Russia to Return Church Property
Patriarch Kirill served a liturgy at the cathedral in Kronstadt on Saturday
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Despite criticism that it will revisit yet more thorny tangles from Russia’s past, Parliament has passed a law to restore to religious organizations property seized by the state in Soviet times.
To leaders of the Russian Orthodox Church, the State Duma’s passage of the law last Friday was a major step toward justice. To critics, the law that was passed by 345 votes to 42 and is due to be signed by President Dmitri A. Medvedev, is a recipe for social unrest and a threat to cultural monuments.
Under the law, the federal, regional and municipal authorities have two years to hand over property after a decision is made on a claim by the church, either for rent-free use or in a full transfer of ownership. Previously, said Ksenia Chernega, a nun who is the Moscow Patriarchate’s legal counsel, restoration of church property, which started in the 1990s after the fall of Communism, was regulated only at the federal level.
While the law addresses religious property generally, it is seen as broadly favoring the Russian Orthodox Church, the largest religious organization in the nation, though all groups had property taken by the Communists.
Prime Minister Vladimir V. Putin had promised Patriarch Kirill, head of the Orthodox Church, in January “to return to religious organizations that which by rights belongs to them.”
On Saturday, in symbolic anticipation of reclaiming more property, the patriarch served a liturgy at the cathedral in Kronstadt, a naval base near St. Petersburg, that for decades housed a movie theater, an officers’ club and a naval museum and is now being restored under the patronage of Mr. Medvedev’s wife, Svetlana, who attended the service.
In his sermon, Patriarch Kirill praised the law and spoke of “great efforts” directed at thwarting it. “This means that the enemy of the human race is not abandoning hopes of erasing sacred symbols and great values from human remembrance,” he said.
But one observer, Vitaly Tretyakov, a political commentator, warned at a discussion of the law in Moscow last month: “I’m afraid of any redistribution in our country. As soon as redistribution begins, something bad always happens.”
Property in Russia has often changed hands by fiat, and never more so than after the 1917 Bolshevik Revolution, which saw the wholesale destruction or transfer to the state of Tsarist, aristocratic, merchant and peasant property.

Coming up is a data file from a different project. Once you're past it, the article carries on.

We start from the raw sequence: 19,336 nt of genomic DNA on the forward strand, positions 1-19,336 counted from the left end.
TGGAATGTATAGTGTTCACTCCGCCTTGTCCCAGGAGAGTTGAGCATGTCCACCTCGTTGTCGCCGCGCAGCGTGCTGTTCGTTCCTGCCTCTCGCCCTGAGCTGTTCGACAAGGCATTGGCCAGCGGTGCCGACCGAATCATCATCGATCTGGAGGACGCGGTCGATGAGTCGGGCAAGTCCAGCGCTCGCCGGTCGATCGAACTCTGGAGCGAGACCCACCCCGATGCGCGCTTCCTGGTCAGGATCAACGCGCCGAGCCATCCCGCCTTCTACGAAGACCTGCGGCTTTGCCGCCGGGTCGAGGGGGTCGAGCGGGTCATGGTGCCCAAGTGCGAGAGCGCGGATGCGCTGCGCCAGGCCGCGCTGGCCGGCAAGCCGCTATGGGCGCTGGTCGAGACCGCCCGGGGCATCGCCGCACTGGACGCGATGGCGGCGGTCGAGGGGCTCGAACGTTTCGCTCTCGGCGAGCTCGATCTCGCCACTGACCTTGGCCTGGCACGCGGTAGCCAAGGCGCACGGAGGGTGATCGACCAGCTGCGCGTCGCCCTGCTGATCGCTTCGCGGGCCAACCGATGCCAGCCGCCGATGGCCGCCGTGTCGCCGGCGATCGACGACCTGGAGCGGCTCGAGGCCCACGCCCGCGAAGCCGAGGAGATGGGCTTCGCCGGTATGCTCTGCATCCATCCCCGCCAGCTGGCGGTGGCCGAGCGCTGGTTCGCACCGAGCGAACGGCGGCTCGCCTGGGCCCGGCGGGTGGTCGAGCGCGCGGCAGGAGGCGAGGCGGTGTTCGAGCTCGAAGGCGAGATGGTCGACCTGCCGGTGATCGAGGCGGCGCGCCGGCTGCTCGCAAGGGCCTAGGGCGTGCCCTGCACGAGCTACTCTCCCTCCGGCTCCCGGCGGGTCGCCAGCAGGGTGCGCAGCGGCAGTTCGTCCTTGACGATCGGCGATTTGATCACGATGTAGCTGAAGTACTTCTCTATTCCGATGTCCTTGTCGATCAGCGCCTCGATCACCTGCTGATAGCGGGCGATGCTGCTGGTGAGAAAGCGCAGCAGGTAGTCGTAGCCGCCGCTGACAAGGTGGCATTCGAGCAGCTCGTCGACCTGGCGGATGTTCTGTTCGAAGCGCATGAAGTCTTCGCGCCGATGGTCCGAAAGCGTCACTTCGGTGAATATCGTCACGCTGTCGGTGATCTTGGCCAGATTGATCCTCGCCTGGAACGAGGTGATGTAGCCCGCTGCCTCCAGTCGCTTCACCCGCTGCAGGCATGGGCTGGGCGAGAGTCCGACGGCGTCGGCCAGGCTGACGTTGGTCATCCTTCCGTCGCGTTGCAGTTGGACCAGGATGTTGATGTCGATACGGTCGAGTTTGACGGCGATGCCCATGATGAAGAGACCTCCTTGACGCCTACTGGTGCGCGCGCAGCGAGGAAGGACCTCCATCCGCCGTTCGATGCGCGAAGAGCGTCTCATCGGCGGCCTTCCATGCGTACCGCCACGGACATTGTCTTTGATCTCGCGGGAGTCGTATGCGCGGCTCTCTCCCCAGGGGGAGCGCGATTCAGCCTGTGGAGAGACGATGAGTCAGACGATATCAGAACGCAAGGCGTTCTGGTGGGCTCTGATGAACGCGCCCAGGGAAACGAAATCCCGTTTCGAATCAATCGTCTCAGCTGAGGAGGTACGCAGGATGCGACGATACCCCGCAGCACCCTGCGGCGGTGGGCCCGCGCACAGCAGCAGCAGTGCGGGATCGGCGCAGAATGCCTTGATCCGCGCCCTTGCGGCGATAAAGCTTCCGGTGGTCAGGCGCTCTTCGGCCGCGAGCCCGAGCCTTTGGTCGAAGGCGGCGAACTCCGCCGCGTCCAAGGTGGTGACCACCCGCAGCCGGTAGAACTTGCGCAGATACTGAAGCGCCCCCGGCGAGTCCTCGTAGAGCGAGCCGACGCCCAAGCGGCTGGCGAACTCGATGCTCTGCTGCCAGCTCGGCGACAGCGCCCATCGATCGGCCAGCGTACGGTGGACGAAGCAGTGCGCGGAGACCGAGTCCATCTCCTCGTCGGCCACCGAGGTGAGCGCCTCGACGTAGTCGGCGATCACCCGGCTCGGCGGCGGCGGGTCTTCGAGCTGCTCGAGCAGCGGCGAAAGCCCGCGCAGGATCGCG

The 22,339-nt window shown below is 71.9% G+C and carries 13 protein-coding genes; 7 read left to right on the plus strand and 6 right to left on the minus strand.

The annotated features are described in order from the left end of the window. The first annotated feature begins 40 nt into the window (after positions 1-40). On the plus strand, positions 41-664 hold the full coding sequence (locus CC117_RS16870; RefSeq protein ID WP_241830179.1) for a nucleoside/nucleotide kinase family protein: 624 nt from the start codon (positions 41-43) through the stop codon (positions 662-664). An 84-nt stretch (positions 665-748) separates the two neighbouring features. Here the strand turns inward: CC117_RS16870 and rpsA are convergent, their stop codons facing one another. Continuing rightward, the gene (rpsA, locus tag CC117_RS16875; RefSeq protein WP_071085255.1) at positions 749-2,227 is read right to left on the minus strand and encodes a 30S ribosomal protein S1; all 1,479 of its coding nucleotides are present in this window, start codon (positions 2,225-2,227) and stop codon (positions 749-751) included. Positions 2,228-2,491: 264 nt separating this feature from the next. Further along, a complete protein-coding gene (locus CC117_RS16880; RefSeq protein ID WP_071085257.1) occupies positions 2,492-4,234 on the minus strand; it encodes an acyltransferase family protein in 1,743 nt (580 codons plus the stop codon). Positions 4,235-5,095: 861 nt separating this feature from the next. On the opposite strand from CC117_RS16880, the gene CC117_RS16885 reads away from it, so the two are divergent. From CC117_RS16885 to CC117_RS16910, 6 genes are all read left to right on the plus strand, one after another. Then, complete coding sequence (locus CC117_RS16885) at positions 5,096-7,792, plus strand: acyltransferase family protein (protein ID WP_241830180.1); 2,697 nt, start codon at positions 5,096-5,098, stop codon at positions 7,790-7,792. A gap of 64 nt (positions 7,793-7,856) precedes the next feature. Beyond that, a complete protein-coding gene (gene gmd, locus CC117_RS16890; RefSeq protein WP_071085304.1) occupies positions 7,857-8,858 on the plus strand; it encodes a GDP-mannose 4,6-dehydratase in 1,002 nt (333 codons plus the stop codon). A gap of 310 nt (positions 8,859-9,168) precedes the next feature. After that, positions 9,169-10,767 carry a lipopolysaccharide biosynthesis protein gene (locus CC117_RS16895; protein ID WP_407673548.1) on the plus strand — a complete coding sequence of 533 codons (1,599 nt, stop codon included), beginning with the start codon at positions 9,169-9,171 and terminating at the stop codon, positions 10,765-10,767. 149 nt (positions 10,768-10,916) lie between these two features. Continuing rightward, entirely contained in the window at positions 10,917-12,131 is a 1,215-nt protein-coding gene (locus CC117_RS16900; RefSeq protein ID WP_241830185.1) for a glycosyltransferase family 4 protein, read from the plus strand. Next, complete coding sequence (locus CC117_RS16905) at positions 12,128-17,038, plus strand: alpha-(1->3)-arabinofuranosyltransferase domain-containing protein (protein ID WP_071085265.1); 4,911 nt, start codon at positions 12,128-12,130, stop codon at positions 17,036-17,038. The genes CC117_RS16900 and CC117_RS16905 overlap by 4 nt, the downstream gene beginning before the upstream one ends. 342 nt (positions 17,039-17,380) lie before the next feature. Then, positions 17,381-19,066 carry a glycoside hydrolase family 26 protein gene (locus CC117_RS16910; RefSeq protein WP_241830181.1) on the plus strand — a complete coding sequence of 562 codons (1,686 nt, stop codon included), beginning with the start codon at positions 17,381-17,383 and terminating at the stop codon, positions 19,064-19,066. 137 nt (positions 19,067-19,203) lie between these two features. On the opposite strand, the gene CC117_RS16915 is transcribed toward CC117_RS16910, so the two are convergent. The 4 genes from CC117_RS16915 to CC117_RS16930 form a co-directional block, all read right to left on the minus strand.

Unlike other East European countries and the Baltic states, Russia did not offer restitution of property after the collapse of Communism.
The new law dictates that government bodies must post all property claims and decisions on Web sites. Claims can be disputed in court and legal challenges are expected. The concept of former church real estate extends not only to buildings that were used for worship, but also to church-run hospitals, schools and residential buildings.
In Soviet times, monasteries, if not destroyed, were often turned into residences. The new law stipulates that any people living on, and forced to leave, church property must get new housing.
Thousands of museums across the country are in former church-connected buildings. Indeed, churches that were not destroyed were often saved by being turned into museums or concert halls.
Solovki, for instance, the island monastery that became one of the first Gulag camps, was turned into a museum and nature preserve after Communism’s fall and is now being restored as a monastery. In other cases, church leaders support the renewed use of icons that have been in museums for decades, while the museums fear the icons will be spoiled.
In Kaliningrad, the former German Königsberg that ended up in Soviet hands after World War II, questions of church property are especially complex. The regional legislature voted this month to transfer more than a dozen former Catholic and Lutheran churches, cathedrals and Teutonic castles to the Russian Orthodox Church, which says Orthodox believers there are underserved. (Patriarch Kirill was Metropolitian of Smolensk and Kaliningrad before his enthronement.
Moscow’s relations with the Vatican had been improving, but Archbishop Paolo Pezzi, whose diocese oversees Moscow and Kaliningrad, said that the region’s legislators were “profoundly mistaken” in their effort to hand over the neo-Gothic Church of the Holy Family to the Russian Orthodox rather than the Roman Catholic Church. The church is now used by the Kaliningrad Philharmonic.
The debate has reached across borders. After protests from the government of neighboring Lithuania, the Kaliningrad region is reconsidering its decision to include in the transfer list a Lutheran church that is the burial site of Kristijonas Donelaitis, a Lithuanian pastor and poet.
Source: The New York Times